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Scout/Tutorial/3.9/Minicrm/Write the first page

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Scout Tutorial
This page belongs to the Minicrm Step-by-Step Tutorial. It explains how to create your first page in your project and fill it with data from the database. You need to connect a database to your application in order to continue.


A typical Eclipse Scout application consists of multiple outlines. Think of it as a folder hierarchy. Each "folder" is called a page. These pages come with nodes (a list of child pages) or with a table (a table filled with rows of data from a data source such as a database). The table has named columns. We need to create models for all of these.

If we want to fill the tables with data, we need to create a service on the server side. This service will get data from the database and return tabular data: data arranged in rows and columns which we can use to fill the tables we created on the client side.

Once we have all that we're ready to add a search form to our application.

What are we talking about?

When we talk about outlines and pages, think of a simple application. In this tutorial we're creating a miniature CRM. Here's what it may look like, using the Eclipse Scout terminology:

  1. one outline for companies and persons
    1. the companies page shows a table with rows from the company table on the database
    2. the persons page shows a table with rows from the person table on the database
    3. for every person there is a list of nodes naming all the child pages
  2. there may be other outlines for different tasks or topics, such as marketing campaigns

Scout Pages and Outlines.jpg

If you look at the diagram above, there are some interesting things to note.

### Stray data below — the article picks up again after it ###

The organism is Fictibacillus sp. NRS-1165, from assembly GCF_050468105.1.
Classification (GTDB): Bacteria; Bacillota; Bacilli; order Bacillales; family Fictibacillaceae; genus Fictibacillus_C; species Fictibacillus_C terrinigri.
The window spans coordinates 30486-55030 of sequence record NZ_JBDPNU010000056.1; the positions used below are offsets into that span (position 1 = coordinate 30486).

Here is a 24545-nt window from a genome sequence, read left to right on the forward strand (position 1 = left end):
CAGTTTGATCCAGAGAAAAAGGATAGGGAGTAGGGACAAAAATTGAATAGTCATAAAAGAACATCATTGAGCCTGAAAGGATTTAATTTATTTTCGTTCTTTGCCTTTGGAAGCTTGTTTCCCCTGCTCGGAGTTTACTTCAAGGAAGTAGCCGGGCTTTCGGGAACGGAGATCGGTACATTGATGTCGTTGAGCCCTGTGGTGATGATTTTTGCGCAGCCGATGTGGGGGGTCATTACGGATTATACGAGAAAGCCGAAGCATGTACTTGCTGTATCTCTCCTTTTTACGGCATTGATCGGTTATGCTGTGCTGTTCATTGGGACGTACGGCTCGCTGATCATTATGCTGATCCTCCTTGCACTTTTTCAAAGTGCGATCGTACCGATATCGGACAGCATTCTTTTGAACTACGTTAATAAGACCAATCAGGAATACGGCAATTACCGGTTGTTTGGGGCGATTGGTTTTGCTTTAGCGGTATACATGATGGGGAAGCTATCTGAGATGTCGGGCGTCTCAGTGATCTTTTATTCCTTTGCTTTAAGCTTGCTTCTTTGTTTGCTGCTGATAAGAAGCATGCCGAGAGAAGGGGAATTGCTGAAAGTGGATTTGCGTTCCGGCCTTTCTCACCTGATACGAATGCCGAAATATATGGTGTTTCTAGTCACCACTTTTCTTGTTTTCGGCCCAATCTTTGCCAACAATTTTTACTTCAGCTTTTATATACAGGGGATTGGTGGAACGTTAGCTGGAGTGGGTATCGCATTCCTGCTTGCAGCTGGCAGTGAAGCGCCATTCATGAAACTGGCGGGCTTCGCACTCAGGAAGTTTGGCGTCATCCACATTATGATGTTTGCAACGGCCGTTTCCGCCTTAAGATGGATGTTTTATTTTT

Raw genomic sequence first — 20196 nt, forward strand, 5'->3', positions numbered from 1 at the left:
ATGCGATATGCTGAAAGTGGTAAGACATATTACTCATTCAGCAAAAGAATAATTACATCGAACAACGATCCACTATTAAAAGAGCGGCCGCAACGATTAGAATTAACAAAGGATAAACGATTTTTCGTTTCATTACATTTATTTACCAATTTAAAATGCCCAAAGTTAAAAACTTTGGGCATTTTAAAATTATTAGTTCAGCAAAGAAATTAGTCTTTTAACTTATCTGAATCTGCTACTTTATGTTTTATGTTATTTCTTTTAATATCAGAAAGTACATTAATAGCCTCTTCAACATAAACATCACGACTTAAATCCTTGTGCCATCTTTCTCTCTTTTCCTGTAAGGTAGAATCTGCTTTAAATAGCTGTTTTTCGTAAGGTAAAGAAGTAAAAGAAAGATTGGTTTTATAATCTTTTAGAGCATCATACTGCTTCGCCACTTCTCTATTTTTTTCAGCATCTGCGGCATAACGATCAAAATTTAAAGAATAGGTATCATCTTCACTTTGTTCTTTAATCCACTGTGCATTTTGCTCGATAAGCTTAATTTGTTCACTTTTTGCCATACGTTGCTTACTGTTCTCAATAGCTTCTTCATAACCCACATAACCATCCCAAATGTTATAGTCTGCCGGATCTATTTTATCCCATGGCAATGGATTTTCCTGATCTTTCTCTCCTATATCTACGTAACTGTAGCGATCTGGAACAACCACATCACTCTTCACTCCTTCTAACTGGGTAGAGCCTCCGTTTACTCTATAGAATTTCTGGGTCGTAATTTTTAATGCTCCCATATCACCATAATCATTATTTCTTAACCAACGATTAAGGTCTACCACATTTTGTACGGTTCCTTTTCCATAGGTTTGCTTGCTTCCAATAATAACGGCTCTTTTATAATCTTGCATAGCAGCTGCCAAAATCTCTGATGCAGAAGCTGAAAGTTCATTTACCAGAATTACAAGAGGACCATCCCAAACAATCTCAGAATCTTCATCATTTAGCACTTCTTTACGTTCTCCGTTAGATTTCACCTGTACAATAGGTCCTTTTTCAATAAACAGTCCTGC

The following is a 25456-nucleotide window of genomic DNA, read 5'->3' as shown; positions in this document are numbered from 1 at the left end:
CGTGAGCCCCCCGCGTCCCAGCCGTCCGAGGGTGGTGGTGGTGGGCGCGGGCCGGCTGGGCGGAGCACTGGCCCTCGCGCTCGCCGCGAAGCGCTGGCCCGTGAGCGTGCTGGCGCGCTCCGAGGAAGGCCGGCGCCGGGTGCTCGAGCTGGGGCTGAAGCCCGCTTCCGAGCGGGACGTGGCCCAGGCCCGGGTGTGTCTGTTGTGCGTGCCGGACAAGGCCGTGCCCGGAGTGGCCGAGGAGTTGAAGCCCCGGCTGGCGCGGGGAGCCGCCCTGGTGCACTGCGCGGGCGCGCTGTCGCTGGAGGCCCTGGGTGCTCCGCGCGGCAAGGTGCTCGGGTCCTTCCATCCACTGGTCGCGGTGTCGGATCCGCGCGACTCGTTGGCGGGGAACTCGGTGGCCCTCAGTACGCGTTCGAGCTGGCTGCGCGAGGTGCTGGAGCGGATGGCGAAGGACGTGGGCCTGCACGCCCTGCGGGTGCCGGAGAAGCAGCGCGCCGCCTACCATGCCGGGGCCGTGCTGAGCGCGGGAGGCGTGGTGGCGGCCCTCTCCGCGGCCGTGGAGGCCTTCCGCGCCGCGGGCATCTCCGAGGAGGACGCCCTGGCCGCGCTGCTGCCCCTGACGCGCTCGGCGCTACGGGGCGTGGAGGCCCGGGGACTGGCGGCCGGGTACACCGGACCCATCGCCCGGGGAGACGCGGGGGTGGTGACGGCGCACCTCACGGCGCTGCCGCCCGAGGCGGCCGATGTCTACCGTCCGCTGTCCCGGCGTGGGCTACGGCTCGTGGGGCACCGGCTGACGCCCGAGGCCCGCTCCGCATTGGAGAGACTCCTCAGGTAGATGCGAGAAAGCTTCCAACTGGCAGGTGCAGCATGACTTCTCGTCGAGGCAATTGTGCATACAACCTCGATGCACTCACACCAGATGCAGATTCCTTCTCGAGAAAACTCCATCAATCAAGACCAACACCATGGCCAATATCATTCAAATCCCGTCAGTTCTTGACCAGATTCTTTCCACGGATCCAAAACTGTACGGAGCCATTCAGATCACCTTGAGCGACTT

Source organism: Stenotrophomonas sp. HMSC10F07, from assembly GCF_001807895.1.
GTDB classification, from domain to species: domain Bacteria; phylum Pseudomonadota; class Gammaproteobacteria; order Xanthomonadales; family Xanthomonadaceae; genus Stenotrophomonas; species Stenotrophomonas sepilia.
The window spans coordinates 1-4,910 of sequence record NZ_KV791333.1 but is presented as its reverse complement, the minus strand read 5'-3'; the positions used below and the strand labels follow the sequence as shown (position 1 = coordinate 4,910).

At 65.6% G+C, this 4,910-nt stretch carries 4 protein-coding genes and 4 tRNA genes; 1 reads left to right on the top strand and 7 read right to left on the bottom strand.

1. the outline itself acts like a page with nodes -- it just shows the titles of the child pages (persons and companies)
  2. there can be only one child page for a page "with table" -- every row in the table has the same child
  3. the title of a child page underneath a table is not shown -- by default the first visible column of the table replaces whatever the name was (in the example above "Catherine" replaces whatever the name of the Person Details Page was)

In this tutorial, our first page will be the company table page. The standard outline is a prerequisite, so we'll start there.

All of these structures are strictly client-side structures. The server couldn't care less about how the various services it provides will get used. The only thing we need on the server side is a service that returns tabular company data.


Add a Page to the Outline

Add a new page to your StandardOutline. Right-click on the Child Pages node of your StandardOutline and then choose New Page....

Scout.3.9.first page.new page.menu.png

From the dropdown list choose AbstractPageWithTable, then click next.

Scout.3.9.first page.new page.wizard.png

Now enter the name for the new table page: Company.

If there is no appropriate multilingual text, pick New translated text... from the list and provide a key and a default translation.

Scout.3.9.new translated text.png

Scout.3.9.new entry.png

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Text Property Files
Creating a new translated text will create entries in property files handling translations. Texts.properties is the file for the default language (the only language available until you add other).


Eclipse Scout also comes with an editor to edit all the property files for multilingual texts in one go. If you expand the shared node in your Eclipse Scout project, expand Text Provider Services and click on DefaultTextProviderService. Click the link in the Scout Object properties view. With this editor you have the possibilty to manage your translated text entries (add, modify, remove), to add or remove a language, to export your entries and so on. More information about the NLS Editor here

Scout.3.9.text provider service.png

Back to the CompanyTablePage example: pick Company from the list (create a new translated text if you haven't done so already) and click Finish.

Scout.3.9.first page.new page.wizard2.png

When you now expand the Child Pages folder below your StandardOutline, you'll find the new CompanyTablePage. When you expand the node Table, you'll find a folder Menus and Columns. Below Columns we will now add the columns that are needed to display the company data.

Scout.3.9.first page.explorer.png

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Files
Creating the Company Table Page has created the file eclipse.org.minicrm.client.ui.desktop.outlines.pages/CompanyTablePage.java and it has added code to eclipse.org.minicrm.client.ui.desktop.outlines/StandardOutline.java. The newly created method execCreateChildPages in StandardOutline shows how child pages are instantiated and added to the list.